MELBOURNE: An outbreak of COVID-19 in Melbourne has sent a chill through Australia's sports leagues, with an entire Australian Rules football club forced into isolation and two basketball teams relocating to a northern state.
Australia's second largest city reinstated COVID-19 restrictions on Tuesday as authorities reported five new cases of COVID-19, adding to four reported on Monday.
Players and staff at Australian Football League side Western Bulldogs were isolating until they return negative COVID-19 tests, the team said, after one of the club's staff went to a shopping centre deemed an exposure site by authorities.
"The Bulldogs cooperated fully with the advice, in the best interests of public health and safety," the team said in a statement.
"It is expected that players and staff will be able to return to training on Wednesday, pending the negative test results being received overnight."
National Basketball League (NBL) teams Melbourne United and South East Melbourne Phoenix will temporarily relocate to Queensland state, the NBL said.
United will remain in Queensland capital Brisbane until their game against Sydney Kings on Saturday, while Phoenix will travel to the state's northern city of Cairns later on Tuesday.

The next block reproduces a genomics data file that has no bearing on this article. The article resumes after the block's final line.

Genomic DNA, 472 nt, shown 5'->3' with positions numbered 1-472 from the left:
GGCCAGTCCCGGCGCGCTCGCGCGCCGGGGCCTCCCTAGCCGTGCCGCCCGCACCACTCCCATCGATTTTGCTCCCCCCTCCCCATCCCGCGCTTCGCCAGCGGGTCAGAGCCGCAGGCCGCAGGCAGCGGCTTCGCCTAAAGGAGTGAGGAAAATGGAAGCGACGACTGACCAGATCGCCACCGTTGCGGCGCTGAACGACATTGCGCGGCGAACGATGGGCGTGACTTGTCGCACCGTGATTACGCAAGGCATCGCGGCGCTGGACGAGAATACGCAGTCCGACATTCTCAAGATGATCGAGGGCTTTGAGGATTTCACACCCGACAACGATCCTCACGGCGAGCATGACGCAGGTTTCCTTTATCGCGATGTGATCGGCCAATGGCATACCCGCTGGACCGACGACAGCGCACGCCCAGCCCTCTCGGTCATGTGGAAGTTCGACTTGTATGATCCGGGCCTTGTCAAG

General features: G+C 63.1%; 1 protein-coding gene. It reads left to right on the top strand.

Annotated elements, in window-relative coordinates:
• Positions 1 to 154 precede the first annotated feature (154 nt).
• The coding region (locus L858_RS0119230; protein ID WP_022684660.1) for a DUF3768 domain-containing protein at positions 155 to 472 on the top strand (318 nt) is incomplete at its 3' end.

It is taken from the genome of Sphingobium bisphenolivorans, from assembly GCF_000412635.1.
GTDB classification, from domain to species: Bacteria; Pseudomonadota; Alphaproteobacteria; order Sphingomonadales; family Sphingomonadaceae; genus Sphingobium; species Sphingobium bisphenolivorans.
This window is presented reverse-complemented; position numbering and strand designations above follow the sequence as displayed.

"We have faced a number of challenges this season and the current situation in Victoria is just another that we need to navigate," NBL Commissioner Jeremy Loeliger said in a statement.
"We thank both Melbourne United and the South East Melbourne Phoenix for their understanding and flexibility in very trying circumstances and hope we can get them home as soon as possible."
The latest outbreak ends Victoria's run of zero cases for nearly three months and prompted New Zealand to suspend quarantine-free travel with the state, while the neighbouring state of South Australia has imposed travel restrictions.
Victoria authorities have made face masks mandatory at indoor venues and restricted home gatherings but have so far held off banning spectators at sports events.
Victoria was the hardest-hit state during a second wave late last year, accounting for about 70per cent of total cases and 90per cent of deaths in Australia.
It forced more than a dozen Melbourne-based professional sports teams to relocate interstate for months on end to complete their seasons.
The country's second-most populous state only controlled the outbreak after one of the world's longest and strictest lockdowns.
(Reporting by Ian Ransom; Editing by Peter Rutherford)